Fish oil supplements are safe (and often encouraged) during pregnancy.
"Omega-3s are essential nutrients for both mom and baby," says Perri Halperin, clinical nutrition coordinator at Mount Sinai. "Research has shown that including EPA and DHA in the diet during pregnancy has a positive effect on the cognitive development of the baby and reduces the risk of pre-term labor."
But the jury is out on whether or not they aid hair growth.
The anti-inflammatory properties in fish oil can protect hair follicles and reduce dryness and irritation, Dr. Firshein says. "Some studies have shown a positive relationship between omega-3 fatty acids containing supplements and hair health," Halperin adds. "However, these studies are limited and more research is needed to examine the effect of fish oil on hair growth."
And they could potentially make some people break out.
While Axelrod says the anti-inflammatory factor in fish oil may reduce acne in some people, in others, they may actually cause blemishes, Dr. Firshein warns. "Fish oils may interact with hormones, and this may create an imbalance that promotes acne in people who are predisposed," he says. "Other less understood factors may include reactions to bacteria in the gut, and excess oil or sebum production, which stimulate bacterial growth on the skin."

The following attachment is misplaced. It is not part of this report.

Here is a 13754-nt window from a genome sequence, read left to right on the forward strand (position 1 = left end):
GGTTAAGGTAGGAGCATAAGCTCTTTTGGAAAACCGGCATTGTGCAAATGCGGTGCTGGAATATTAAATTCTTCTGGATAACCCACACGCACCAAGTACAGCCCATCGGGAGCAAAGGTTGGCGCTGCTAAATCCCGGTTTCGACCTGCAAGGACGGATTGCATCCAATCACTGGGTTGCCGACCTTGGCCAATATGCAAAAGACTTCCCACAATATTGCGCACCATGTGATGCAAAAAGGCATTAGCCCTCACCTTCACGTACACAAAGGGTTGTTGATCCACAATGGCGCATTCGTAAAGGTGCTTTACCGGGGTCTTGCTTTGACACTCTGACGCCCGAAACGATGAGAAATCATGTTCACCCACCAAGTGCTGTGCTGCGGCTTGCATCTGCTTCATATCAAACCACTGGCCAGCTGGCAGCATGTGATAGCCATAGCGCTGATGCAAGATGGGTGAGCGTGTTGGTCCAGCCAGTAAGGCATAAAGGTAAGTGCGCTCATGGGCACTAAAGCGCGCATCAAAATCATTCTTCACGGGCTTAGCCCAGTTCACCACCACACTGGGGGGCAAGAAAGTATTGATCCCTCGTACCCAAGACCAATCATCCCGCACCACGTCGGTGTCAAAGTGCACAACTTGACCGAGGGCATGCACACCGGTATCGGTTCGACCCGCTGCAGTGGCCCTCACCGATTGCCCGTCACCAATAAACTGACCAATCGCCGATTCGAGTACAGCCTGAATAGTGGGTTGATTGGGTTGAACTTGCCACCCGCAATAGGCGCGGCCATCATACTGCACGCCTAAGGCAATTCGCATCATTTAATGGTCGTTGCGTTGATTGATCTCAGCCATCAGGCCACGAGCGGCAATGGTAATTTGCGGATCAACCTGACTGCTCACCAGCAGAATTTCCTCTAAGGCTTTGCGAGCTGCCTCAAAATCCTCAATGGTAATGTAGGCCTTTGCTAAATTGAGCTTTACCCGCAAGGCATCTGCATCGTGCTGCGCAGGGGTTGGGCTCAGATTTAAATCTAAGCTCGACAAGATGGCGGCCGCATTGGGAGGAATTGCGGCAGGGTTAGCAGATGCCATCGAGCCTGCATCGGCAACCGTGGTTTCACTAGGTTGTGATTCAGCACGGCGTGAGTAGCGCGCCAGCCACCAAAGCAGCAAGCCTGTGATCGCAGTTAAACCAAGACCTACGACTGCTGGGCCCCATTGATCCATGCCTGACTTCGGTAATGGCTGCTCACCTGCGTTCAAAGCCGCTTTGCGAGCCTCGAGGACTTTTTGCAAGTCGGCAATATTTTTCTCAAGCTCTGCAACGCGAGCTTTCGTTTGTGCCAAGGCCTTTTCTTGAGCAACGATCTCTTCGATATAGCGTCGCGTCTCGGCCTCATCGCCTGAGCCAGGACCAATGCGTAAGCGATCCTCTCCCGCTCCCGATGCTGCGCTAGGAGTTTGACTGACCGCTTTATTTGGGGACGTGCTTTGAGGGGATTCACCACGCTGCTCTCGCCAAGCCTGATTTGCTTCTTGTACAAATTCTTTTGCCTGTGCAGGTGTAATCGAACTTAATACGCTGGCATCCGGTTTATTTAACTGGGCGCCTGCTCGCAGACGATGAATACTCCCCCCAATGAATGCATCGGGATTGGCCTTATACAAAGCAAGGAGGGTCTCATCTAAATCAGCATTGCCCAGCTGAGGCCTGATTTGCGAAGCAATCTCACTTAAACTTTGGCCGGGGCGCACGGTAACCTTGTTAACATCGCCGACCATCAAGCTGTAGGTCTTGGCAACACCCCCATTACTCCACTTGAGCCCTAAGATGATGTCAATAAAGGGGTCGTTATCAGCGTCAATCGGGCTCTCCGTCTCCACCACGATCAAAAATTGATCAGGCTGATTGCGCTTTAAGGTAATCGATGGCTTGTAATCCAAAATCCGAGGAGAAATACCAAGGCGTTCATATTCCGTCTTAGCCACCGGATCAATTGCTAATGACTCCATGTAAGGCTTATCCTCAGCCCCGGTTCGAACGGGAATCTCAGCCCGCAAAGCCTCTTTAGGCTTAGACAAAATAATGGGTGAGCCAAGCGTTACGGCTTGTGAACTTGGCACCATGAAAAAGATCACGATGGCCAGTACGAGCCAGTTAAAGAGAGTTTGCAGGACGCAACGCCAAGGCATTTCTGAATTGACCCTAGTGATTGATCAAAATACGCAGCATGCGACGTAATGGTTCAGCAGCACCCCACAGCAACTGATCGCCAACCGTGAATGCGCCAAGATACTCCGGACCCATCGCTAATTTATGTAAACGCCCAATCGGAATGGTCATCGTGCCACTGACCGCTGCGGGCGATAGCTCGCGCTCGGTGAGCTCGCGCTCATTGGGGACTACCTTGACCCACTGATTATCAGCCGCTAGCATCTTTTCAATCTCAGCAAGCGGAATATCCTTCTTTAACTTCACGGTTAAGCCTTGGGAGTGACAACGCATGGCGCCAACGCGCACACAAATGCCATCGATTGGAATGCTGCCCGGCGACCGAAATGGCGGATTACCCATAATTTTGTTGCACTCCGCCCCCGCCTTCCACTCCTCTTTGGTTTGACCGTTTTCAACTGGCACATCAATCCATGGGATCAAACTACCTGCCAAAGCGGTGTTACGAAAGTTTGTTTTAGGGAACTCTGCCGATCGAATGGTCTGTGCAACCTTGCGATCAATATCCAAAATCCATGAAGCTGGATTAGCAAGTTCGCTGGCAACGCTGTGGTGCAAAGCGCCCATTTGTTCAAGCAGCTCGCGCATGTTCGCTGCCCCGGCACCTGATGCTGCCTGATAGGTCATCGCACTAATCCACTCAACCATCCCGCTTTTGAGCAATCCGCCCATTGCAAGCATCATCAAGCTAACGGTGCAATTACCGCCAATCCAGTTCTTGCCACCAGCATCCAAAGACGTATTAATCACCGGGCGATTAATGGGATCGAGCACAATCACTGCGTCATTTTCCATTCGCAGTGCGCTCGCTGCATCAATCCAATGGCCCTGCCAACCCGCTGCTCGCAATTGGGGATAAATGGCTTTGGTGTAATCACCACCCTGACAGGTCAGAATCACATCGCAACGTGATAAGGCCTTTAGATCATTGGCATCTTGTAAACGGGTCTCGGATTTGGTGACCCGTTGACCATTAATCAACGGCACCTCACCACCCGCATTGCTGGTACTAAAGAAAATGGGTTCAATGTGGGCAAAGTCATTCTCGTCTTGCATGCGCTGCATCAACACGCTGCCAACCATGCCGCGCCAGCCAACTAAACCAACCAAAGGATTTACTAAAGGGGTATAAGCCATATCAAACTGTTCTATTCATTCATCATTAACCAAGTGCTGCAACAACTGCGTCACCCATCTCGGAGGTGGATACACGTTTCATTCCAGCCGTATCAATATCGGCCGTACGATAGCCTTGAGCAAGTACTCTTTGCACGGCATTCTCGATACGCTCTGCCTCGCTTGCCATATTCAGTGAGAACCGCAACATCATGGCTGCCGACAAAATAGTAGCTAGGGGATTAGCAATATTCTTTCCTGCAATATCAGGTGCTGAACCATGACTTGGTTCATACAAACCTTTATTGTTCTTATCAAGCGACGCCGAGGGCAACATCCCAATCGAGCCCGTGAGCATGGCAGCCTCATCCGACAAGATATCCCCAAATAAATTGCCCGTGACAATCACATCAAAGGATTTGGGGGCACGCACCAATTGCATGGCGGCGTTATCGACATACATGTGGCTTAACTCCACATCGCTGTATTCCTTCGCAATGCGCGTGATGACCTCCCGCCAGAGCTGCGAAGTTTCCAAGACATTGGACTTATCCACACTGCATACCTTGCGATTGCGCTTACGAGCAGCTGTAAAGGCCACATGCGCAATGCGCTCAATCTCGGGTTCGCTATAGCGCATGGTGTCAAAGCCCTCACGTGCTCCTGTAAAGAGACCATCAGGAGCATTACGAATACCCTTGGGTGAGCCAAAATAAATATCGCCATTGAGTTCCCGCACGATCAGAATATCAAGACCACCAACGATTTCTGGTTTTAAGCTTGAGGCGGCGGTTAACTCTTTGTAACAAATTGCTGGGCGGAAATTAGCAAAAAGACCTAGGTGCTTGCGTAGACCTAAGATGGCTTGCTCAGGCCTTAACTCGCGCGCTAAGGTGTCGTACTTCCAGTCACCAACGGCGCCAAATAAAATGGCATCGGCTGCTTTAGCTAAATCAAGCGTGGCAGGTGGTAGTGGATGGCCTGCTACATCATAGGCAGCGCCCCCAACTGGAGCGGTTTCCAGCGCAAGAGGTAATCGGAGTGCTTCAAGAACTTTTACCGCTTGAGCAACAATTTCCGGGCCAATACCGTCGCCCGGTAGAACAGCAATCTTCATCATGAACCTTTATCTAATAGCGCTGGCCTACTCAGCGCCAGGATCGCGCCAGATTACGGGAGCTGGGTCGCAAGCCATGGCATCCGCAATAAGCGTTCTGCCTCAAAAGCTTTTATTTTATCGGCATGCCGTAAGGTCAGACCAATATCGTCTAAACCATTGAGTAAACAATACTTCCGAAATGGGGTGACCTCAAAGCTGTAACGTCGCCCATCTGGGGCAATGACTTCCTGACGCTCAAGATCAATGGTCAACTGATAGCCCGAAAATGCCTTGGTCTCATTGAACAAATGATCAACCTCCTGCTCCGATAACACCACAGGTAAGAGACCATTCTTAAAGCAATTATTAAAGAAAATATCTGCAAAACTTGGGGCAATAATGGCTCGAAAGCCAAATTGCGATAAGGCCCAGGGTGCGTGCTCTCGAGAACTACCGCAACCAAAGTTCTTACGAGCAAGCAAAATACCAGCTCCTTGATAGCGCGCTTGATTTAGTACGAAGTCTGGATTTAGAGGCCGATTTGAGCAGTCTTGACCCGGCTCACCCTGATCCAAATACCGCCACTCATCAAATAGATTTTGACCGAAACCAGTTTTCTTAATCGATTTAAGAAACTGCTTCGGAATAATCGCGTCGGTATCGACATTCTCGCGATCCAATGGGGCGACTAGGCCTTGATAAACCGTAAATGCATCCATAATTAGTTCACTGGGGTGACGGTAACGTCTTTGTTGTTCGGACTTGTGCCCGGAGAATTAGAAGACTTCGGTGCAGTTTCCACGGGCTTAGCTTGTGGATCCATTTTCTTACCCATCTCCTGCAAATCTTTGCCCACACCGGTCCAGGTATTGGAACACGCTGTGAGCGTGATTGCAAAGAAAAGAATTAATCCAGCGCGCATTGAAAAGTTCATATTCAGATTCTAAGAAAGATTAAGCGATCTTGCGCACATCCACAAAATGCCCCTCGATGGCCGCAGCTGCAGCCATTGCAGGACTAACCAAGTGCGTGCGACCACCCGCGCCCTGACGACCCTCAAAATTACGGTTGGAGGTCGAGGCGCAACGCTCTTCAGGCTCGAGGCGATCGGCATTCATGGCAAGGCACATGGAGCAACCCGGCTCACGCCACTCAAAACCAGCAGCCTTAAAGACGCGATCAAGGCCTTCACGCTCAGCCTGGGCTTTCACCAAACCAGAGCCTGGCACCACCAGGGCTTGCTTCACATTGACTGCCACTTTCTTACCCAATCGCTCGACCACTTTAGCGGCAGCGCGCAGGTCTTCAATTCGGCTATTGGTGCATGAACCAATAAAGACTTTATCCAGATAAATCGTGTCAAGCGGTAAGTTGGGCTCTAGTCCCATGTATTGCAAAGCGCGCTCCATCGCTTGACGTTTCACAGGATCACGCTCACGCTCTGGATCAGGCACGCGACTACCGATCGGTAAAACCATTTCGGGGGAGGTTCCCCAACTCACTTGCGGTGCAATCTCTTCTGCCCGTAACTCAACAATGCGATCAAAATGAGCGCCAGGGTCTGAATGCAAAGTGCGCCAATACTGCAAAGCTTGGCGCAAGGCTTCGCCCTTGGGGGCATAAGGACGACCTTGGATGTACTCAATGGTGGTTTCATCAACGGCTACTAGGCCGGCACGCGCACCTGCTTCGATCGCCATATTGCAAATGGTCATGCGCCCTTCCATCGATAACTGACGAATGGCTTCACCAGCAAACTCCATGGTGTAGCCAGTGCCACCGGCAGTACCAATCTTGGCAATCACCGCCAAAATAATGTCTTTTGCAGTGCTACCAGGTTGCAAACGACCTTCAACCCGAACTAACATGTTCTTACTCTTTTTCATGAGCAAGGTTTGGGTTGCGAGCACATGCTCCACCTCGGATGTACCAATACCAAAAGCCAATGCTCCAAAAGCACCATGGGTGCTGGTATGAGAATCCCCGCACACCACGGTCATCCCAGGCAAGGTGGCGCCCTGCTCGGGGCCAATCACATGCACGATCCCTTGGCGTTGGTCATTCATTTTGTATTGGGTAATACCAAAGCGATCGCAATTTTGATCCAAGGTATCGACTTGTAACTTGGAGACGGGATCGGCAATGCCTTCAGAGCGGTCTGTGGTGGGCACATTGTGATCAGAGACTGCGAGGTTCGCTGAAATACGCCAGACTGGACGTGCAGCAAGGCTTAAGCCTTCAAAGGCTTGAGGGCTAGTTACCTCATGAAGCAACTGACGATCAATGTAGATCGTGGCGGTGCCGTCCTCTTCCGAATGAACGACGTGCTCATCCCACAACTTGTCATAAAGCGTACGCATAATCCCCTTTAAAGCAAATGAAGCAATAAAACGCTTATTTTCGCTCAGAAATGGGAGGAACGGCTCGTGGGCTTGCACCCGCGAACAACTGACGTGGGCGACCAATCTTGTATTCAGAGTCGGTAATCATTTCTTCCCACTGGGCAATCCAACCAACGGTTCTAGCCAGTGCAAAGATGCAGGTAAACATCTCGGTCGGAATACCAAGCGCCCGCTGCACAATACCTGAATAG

Too much of a good thing can be just that: too much.
"Taking too much fish oil can lead to vitamin toxicities and an overdose of omega-3 fatty acids," Halperin says. "The FDA recommends no more than three grams per day of EPA and DHA combined, including up to two grams per day from dietary supplements." Side effects from over-supplementation can include bleeding problems, compromised immune function, nausea, vomiting, and diarrhea. (Plus, fish oils may thin blood, Dr. Firshein says, so if you have a history of bleeding disorders or stroke, be sure to discuss taking supplements with your doctor; take the same approach if you have a diagnosed fish allergy.)
The levels of toxins and plastics in fish (and therefore fish oil) is unclear.
"This is a relatively new concern as we continue to pollute the earth with plastics and marine life consumes them," Dr. Firshein says. "At this point, I wouldn't recommend people just taking a fish oil pill without understanding why they are taking them. But with current purification processes, we can be relatively assured there is a low risk of plastic exposure. We currently lack tests to determine the smallest molecules, however fish liver would most likely be contaminated the most."
As for mercury? Halperin says that one independent study regarding fish oil supplements found that all of the products tested contained only very low levels of mercury, ranging from one six parts per billion per serving, which is well below 100 parts per billion, the upper safety limit set by the Global Organization for EPA and DHA Omega-3s. Even if fish oil supplements don't do everything doctors hoped, "they're still an important supplement to consider for anyone concerned about their health," Dr. Firshein says.